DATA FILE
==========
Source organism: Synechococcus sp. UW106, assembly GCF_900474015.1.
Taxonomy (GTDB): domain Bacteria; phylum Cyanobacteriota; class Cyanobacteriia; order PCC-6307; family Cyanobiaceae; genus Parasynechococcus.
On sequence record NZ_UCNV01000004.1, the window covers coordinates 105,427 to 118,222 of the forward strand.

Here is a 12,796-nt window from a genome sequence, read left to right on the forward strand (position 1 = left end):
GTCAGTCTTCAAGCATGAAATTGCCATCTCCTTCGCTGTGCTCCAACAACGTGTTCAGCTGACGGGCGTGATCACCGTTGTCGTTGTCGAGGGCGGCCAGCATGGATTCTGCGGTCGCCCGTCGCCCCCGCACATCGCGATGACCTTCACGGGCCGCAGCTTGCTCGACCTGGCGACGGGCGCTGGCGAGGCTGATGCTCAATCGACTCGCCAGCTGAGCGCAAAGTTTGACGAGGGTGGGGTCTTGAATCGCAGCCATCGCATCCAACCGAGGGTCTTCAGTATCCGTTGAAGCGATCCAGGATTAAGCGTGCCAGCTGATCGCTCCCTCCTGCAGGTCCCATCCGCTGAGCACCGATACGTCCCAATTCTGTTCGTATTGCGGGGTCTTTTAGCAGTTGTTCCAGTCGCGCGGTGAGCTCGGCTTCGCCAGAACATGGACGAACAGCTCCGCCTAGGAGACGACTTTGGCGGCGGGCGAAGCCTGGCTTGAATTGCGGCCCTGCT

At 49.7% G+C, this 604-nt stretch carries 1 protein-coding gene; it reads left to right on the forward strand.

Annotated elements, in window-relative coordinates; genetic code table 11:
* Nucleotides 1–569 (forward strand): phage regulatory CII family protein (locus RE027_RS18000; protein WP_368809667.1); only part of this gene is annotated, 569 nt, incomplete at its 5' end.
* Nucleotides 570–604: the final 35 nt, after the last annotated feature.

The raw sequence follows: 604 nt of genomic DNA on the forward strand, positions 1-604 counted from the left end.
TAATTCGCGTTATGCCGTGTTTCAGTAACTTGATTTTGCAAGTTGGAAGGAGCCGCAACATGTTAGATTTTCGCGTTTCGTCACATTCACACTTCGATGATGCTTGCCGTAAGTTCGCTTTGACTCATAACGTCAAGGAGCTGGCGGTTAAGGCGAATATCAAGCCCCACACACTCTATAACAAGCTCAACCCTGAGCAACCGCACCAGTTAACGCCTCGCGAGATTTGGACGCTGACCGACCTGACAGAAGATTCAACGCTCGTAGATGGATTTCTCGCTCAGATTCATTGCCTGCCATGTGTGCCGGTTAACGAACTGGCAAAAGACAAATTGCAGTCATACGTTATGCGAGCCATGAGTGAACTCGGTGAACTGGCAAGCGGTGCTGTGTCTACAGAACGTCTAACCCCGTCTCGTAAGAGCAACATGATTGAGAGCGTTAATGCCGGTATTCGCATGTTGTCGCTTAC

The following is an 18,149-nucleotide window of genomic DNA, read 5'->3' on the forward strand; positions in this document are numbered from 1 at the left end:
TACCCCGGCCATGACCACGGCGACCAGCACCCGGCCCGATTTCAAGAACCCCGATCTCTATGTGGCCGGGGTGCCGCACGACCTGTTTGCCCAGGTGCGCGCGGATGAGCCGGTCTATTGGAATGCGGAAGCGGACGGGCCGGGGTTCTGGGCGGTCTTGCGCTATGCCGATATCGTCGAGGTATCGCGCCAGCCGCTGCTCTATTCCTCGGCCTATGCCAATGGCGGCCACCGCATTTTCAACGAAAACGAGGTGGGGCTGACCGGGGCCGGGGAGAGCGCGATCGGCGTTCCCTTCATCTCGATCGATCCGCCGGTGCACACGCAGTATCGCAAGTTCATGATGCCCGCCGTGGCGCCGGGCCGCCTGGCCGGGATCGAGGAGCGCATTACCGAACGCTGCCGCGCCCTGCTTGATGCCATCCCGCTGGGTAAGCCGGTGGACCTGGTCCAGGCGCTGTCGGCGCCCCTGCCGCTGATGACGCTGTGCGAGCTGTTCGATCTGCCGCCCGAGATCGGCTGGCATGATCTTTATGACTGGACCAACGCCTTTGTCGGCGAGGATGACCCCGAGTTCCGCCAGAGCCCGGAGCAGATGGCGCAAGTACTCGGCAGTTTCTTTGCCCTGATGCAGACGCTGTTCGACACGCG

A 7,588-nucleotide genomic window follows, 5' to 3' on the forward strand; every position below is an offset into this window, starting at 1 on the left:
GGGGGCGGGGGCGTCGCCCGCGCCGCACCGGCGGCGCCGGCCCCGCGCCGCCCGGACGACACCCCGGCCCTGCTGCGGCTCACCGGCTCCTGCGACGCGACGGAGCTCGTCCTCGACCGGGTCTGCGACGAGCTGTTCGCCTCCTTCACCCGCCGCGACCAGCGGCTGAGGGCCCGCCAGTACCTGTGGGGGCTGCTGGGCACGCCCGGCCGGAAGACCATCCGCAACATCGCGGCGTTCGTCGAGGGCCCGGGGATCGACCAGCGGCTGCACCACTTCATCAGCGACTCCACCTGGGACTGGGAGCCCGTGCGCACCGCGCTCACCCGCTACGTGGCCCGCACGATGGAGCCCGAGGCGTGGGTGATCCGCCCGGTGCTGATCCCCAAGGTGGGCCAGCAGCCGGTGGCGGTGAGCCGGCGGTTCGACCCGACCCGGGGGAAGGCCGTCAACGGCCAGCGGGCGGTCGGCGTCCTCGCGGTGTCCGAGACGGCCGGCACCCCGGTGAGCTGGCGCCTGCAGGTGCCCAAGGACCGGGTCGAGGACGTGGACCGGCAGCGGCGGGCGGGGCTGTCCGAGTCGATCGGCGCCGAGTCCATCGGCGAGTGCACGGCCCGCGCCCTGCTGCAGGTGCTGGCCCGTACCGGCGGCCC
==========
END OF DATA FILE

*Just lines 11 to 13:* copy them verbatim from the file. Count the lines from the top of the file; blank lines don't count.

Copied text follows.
TAATTCGCGTTATGCCGTGTTTCAGTAACTTGATTTTGCAAGTTGGAAGGAGCCGCAACATGTTAGATTTTCGCGTTTCGTCACATTCACACTTCGATGATGCTTGCCGTAAGTTCGCTTTGACTCATAACGTCAAGGAGCTGGCGGTTAAGGCGAATATCAAGCCCCACACACTCTATAACAAGCTCAACCCTGAGCAACCGCACCAGTTAACGCCTCGCGAGATTTGGACGCTGACCGACCTGACAGAAGATTCAACGCTCGTAGATGGATTTCTCGCTCAGATTCATTGCCTGCCATGTGTGCCGGTTAACGAACTGGCAAAAGACAAATTGCAGTCATACGTTATGCGAGCCATGAGTGAACTCGGTGAACTGGCAAGCGGTGCTGTGTCTACAGAACGTCTAACCCCGTCTCGTAAGAGCAACATGATTGAGAGCGTTAATGCCGGTATTCGCATGTTGTCGCTTAC

The following is an 18,149-nucleotide window of genomic DNA, read 5'->3' on the forward strand; positions in this document are numbered from 1 at the left end:
TACCCCGGCCATGACCACGGCGACCAGCACCCGGCCCGATTTCAAGAACCCCGATCTCTATGTGGCCGGGGTGCCGCACGACCTGTTTGCCCAGGTGCGCGCGGATGAGCCGGTCTATTGGAATGCGGAAGCGGACGGGCCGGGGTTCTGGGCGGTCTTGCGCTATGCCGATATCGTCGAGGTATCGCGCCAGCCGCTGCTCTATTCCTCGGCCTATGCCAATGGCGGCCACCGCATTTTCAACGAAAACGAGGTGGGGCTGACCGGGGCCGGGGAGAGCGCGATCGGCGTTCCCTTCATCTCGATCGATCCGCCGGTGCACACGCAGTATCGCAAGTTCATGATGCCCGCCGTGGCGCCGGGCCGCCTGGCCGGGATCGAGGAGCGCATTACCGAACGCTGCCGCGCCCTGCTTGATGCCATCCCGCTGGGTAAGCCGGTGGACCTGGTCCAGGCGCTGTCGGCGCCCCTGCCGCTGATGACGCTGTGCGAGCTGTTCGATCTGCCGCCCGAGATCGGCTGGCATGATCTTTATGACTGGACCAACGCCTTTGTCGGCGAGGATGACCCCGAGTTCCGCCAGAGCCCGGAGCAGATGGCGCAAGTACTCGGCAGTTTCTTTGCCCTGATGCAGACGCTGTTCGACACGCG